The second annual 20th anniversary New York Asian Film Festival takes place from July 15 to July 31. For more informations on lineup and screenings, click here

When one covers the art of a culture that is not their own, there is always the risk of things getting lost in translation; some larger context that you, as an outsider, might very well be missing.

But rarely has simple human activity felt so absolutely alien as the opening few minutes of Manchurian Tiger, a movie I can most easily describe as a portrait of the tragicomic lives of a bunch of absurdly stoic people who chew very loudly and rarely know what to do with their hands.

If you can’t tell whether this prescribes a positive review or not, I can’t help you there; I’m hoping to figure that out by the time I’m done writing.

The film opens with Dong Xu, behind the wheel of a bulldozer, sucking the juice from a frozen fruit with a straw. He appears to be rear ended by another machine, which he responds to by getting out, greeting the driver and engaging in some kind of obscure game that involves spitting out snack seeds. Or something.

Mere moments later, he is back behind the wheel of his vehicle, taking a “soda break” with his mistress, whose mutual affection unfolds as a series of playful headbutts. When he (somewhat indirectly) informs her that their affair has to end because all he has left in his life is his marriage, she headbutts him once more (this time hard enough to cause him actual pain) and informs him that “Heartbreak is a waste of time”

And all of this is presented by director Geng Jun with a sort of drifting, hazy affectlessness that practically dares the viewer to make heads or tails of it at first glance.

It’s a tone and a style that one will either tune into fairly quickly or bounce off of completely; if you’re not adjusted ten minutes in, this one is not going to be for you, because it most definitely does not stray from its own wayward path.

Dong Xu is one of two main protagonists; the other is Mr. Ma, a struggling businessman who buys Dong Xu’s beloved dog, sold at the request of his very pregnant wife. Ma is… lets say, a less than responsible pet owner, and as a result of actions he takes, he earns the wrath of Dong Xu. And however impotent that wrath may actually be in practice, it’s just one more strike in the life of man with little left to live for; Dong Xu would be his worst enemy, if it weren’t for himself.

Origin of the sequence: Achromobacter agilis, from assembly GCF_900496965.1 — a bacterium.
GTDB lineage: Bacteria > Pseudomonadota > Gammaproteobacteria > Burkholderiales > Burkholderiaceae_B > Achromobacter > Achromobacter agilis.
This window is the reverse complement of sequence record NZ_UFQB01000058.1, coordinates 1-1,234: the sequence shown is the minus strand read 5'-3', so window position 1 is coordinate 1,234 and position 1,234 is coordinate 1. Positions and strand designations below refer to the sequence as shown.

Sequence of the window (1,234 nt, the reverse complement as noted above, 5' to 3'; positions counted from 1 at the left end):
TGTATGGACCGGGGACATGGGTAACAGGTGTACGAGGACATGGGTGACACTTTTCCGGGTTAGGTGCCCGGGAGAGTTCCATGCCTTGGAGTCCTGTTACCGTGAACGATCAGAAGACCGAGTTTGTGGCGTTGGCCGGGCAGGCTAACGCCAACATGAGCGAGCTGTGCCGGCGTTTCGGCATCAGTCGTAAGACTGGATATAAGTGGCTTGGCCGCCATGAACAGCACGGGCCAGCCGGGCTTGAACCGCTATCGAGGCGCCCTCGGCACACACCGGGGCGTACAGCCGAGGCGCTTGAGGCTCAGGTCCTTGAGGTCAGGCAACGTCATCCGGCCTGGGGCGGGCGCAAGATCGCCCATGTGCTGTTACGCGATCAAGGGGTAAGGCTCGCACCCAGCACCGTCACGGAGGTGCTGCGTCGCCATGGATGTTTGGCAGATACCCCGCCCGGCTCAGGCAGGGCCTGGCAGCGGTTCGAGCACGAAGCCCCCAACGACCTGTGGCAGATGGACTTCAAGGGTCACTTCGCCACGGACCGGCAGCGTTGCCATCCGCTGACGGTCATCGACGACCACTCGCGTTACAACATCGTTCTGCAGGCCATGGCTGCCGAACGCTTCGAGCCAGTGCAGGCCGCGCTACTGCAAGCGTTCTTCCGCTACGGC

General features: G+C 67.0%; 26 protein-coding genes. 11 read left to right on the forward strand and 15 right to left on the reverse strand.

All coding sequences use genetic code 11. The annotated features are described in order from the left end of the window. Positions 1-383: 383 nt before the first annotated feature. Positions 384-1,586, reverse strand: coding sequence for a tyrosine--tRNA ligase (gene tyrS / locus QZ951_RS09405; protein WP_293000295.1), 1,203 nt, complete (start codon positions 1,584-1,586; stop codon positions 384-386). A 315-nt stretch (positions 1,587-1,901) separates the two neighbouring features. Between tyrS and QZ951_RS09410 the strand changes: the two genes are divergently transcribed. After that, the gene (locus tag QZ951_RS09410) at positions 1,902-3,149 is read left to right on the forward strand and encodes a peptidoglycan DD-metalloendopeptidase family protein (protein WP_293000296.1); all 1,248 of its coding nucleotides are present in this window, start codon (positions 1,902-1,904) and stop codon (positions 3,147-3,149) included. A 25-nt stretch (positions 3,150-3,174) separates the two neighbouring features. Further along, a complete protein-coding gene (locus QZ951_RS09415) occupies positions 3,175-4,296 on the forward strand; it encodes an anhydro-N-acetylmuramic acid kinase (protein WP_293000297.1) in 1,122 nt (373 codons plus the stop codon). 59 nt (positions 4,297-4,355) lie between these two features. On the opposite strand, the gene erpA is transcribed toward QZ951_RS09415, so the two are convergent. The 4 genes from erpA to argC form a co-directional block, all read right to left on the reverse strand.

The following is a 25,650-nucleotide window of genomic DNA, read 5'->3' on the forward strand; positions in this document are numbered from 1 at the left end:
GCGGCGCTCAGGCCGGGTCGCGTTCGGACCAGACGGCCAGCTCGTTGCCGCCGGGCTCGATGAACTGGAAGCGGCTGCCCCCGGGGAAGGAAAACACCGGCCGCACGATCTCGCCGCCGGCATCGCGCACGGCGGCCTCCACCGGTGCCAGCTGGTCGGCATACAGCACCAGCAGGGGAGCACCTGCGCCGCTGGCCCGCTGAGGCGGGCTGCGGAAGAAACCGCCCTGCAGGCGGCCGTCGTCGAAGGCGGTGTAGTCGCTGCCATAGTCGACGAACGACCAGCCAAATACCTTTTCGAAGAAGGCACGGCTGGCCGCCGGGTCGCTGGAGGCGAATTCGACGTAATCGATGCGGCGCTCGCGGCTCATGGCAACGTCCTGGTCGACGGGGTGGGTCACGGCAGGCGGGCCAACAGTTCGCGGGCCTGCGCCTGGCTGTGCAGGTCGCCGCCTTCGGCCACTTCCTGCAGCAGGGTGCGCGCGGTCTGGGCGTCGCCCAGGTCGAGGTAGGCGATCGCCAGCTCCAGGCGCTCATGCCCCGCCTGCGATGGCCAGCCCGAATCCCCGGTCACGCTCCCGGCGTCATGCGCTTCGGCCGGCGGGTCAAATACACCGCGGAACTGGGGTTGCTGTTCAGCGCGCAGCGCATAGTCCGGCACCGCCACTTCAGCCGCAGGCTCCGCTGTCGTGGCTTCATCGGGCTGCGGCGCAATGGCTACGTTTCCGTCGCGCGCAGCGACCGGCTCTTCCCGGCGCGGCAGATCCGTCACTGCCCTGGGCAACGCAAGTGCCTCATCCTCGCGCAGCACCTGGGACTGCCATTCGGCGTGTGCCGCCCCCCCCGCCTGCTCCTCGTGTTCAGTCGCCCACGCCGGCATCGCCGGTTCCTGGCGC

While I’m dancing around what Mr. Ma actually does, it’s safe to say that it’s an act a large number of viewers will find absolutely horrifying, and which, for them, might make him out to be the villain of the piece.

But Manchurian Tiger is not so much a story about good and evil, as it is a story about winners and losers.

Albeit, one where the winners have better things to do than actually show up.

It should be pointed out that this inciting incident takes place nearly an hour into the movie, which leads us to the films fatal flaw: it is entirely too long, and entirely too one-note for what it’s trying to do.

If you’re on the wavelength of the film, there are plenty of laugh out loud funny, and entertainingly odd throwaway moments. But between those moments is a lot of dead air, a lot of moments where where monotone actors are just non-reacting to things.

And a lot of very loud chewing foley work.

Very loud.

As in, loud enough that the sound designer (Lau Kin) is credited before the editor (Hoping Chen) and loud enough that they might want to tag it with a trigger warning for sufferers of misophonia.

But I digress.

My original point being… two hours is kind of a big ask for this sort of thing.

And yet, its impossible to dismiss the movie as it exists. It’s perhaps far too indulgent in the atmosphere of resignation and futility that permeates every single moment. But it’s also a unique, singular experience, with some genuinely hilarious moments and a refreshing ambivalence towards making moral judgments on its characters. When it works, it rides a precious line between laughing at the characters and respecting them for their perseverance in the face of an utterly indifferent society…

…even if that perseverance is more rooted in sheer inertia than anything else.

Not sure I get the significance of the title, though. As metaphors go, that one landed way past my head.

The 20th annual New York Asian Film Festival takes place from July 15th to July 31st.

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